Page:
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August 17, 2012

Why pioneering?


Pioneering has always been part of Baden-Powell's vision of Scout training, from the first edition of Scouting for Boys (Chapter IV- Camp life- deals with huts, bridges, towers and lashings). BP would have been exposed to pioneering as a military discipline in the army- pioneers were engineers who moved in front of the main column of the army and pioneered a route- building bridges and roads where needed. I think pioneering attracted BP for the following reasons:
  • It is an adventurous, outdoor activity, supporting Scouting's ideal of learning in the outdoors
  • it requires teamwork, so is suited to the Patrol system
  • it is practical and concrete - at the end of the work, there is a visible, physical THING that has been made.
 Having said all of these things, I think it's possible to be a Scout, to really learn the important things we are trying to teach, without building bridges or trebuchets or any of the other hundreds of things I've blogged about. Of course, pioneering is something I'm passionate about, otherwise I wouldn't be writing this blog, but I'd like to hear from all of you:

What do YOU think pioneering has to offer to Scouts?
Where does pioneering not serve us well? What would you (or do you) do instead of pioneering?

(please remember your Scout law in your comments and discussions)

4 comments:

Rutger said...

For me, it is a way to show how things work and to use it with respect.
Pioneering is the basic how things are made. Without it, no building could be build.
when i am at a campsite, i always try to build something, most of the time, my five minute table, but when i have time, bigger things like a walk in kitchen.
And if i can't pioneer, i switch to woodcarving, my scouts love it..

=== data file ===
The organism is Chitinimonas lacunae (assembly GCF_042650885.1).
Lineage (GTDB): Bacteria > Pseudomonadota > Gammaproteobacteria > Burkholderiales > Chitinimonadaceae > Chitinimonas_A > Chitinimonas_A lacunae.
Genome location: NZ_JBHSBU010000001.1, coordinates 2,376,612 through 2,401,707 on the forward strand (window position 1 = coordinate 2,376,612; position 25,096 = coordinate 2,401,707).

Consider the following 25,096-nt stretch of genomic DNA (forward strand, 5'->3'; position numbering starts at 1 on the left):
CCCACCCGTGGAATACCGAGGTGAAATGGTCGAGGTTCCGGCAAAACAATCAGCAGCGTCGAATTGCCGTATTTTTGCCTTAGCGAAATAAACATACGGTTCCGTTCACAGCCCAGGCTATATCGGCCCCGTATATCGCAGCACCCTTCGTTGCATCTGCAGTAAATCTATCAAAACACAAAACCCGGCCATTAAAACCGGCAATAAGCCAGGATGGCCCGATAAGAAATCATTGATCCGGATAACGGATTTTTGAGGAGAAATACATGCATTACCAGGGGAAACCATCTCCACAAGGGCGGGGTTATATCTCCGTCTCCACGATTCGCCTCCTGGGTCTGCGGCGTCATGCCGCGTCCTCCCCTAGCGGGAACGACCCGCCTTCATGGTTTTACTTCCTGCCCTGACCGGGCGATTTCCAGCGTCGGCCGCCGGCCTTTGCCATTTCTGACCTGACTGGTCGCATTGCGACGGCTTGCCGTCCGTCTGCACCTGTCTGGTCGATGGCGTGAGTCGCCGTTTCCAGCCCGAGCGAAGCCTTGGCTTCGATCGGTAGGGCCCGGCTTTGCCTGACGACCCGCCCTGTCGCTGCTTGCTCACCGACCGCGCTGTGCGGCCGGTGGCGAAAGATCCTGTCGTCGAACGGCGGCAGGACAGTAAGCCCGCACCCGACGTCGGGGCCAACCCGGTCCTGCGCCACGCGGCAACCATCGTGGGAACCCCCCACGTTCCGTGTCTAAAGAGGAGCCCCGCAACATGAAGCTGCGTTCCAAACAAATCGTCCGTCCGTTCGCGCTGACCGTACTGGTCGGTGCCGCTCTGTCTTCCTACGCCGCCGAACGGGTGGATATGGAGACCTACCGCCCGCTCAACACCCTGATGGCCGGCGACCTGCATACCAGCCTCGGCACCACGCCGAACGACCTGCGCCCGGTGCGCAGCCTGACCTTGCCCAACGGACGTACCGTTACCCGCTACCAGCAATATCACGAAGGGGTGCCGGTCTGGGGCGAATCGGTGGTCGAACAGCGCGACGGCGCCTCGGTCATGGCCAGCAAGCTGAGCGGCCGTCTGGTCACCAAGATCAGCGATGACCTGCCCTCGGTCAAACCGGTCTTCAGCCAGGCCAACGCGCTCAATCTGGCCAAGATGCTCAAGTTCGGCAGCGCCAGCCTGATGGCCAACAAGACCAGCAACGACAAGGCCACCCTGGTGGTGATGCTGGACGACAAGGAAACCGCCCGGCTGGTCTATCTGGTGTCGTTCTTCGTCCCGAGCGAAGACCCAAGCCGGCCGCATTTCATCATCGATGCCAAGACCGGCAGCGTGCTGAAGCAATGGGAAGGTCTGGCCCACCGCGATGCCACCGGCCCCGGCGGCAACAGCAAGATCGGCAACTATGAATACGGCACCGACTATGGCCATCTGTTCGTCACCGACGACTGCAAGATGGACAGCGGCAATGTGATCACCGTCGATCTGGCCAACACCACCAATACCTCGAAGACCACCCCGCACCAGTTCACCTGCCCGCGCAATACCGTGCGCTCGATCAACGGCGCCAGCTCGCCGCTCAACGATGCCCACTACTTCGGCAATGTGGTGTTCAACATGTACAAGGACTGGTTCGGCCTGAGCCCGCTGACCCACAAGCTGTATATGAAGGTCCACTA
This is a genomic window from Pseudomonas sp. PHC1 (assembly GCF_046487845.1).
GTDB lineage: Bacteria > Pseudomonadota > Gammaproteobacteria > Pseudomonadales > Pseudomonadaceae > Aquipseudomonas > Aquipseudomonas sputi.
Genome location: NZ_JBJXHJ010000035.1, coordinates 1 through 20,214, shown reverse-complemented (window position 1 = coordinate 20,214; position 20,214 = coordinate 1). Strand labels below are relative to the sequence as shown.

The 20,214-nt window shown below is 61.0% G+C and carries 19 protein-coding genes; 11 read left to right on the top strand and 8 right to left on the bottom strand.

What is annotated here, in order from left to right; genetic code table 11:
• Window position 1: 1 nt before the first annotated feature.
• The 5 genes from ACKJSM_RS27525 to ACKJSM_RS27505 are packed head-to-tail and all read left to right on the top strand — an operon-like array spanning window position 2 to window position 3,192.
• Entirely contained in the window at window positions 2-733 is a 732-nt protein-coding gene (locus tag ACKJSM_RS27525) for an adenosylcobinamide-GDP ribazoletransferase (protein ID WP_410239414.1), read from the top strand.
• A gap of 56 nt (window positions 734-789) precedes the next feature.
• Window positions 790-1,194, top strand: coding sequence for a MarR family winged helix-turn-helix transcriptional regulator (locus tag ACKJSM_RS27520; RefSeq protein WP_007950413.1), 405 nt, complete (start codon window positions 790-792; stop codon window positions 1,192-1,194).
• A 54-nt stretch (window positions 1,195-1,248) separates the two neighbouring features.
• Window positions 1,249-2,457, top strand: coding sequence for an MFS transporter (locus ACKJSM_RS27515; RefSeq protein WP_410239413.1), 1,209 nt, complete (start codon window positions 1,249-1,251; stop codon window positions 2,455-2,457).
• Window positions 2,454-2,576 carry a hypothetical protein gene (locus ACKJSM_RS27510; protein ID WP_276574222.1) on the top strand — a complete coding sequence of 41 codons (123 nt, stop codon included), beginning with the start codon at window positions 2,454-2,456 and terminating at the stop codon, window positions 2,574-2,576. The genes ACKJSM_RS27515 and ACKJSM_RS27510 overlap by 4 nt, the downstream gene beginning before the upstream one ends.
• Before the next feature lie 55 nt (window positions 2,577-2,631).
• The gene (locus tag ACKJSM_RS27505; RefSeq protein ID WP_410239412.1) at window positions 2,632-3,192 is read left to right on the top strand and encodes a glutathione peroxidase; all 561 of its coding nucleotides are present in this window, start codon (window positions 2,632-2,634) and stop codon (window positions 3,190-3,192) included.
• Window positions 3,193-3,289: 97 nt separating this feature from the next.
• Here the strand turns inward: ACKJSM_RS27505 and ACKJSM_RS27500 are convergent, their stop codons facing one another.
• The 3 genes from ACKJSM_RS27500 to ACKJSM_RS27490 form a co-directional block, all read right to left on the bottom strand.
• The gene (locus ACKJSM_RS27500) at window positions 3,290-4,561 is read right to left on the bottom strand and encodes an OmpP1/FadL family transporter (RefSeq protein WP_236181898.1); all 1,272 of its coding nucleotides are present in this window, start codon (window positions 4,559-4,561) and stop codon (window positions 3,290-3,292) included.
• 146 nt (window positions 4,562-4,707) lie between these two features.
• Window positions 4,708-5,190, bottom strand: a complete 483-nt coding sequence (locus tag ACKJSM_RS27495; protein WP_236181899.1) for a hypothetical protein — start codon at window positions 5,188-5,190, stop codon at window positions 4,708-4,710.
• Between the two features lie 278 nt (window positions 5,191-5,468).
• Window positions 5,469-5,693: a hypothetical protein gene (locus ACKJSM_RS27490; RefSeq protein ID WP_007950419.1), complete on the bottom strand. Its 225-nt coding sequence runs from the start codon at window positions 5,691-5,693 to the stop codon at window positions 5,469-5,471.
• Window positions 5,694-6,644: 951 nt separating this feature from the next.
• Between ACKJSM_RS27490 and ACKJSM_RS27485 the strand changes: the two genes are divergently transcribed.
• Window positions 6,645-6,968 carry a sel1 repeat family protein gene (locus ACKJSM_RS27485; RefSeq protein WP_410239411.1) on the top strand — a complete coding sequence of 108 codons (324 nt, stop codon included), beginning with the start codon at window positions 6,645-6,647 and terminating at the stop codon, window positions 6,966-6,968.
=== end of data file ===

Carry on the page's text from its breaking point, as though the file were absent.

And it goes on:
Enoch Heise said...

For me, Pioneering is a core part of Scouting that isn't used as much as it should. Pioneering projects are great for the Patrol and building the Patrol Spirit.

In addition, Pioneering projects help build the Scout spirit. They go back to the basics and build character. Here is what John Thurman, an influential British Scouter, said about the subject:

“Why Pioneering? To me the over-riding reason for presenting Pioneering is that boys like it. Some years ago we started providing simple equipment which Troops in camp at Gilwell can use. The demand is insatiable. Year by year we add more, but we never provide enough; because as one Troop sees another using the equipment and building a bridge they want to try it also and the desire to do Pioneering spreads like a contagious disease throughout the camp.

But there are reasons for Pioneering other than the fact that boys like doing it. B.-P. Wrote: “I am inclined to suggest to Scouters that in addition to the technical details of knotting, lashing, and anchorages, there is an educative training in Pioneering since it gives elementary training in stresses, etc., and it also develops initiative and resourcefulness to use local material. Additionally, it gives practice in team work and discipline.” In other words, Pioneering is practical and character building: the two essential ingredients of any program material for Scouts.”

BTW, have you heard about the Japanese Square Lashing? I write about on my blog here: http://scoutingrediscovered.com/2012/08/13/rediscovering-the-secret-japanese-square-lashing/

Thanks for your blog, I enjoy it!

Anonymous said...

As an Irish scout Pioneering was all about the camp gadgets, table chairs from two tripods and a few spars, alter fire, items we built to make our camp more liveable. Gateways for a bit of flair.

As an Irish Leader these can be used as team building, bridges over rope spans, Mental exercise with rope work, and social gatherings Hammock benches for chilling out.

I have been know to say aloud more than once Scouting teaches kids skills and useful knowledge for life. School teaches them how to pass an exam.

Sorry for posting Anonymous - Google wont detect my Cookies on this laptop. I'm John Mack, from Ireland, google me or facebook me if needs be. great blog by the way

Larry Green said...

Love Ropes and Poles! MUCH more advanced than what we do (and are allowed to do) here in the States. Still and all, Pioneering has been the main thrust and emphasis in my approach to presenting a rich and productive Scouting program. Click here to read the "Why Pioneering?" page on my website There's a link there to some really fine "Why Pioneering" quotes by John Thurman.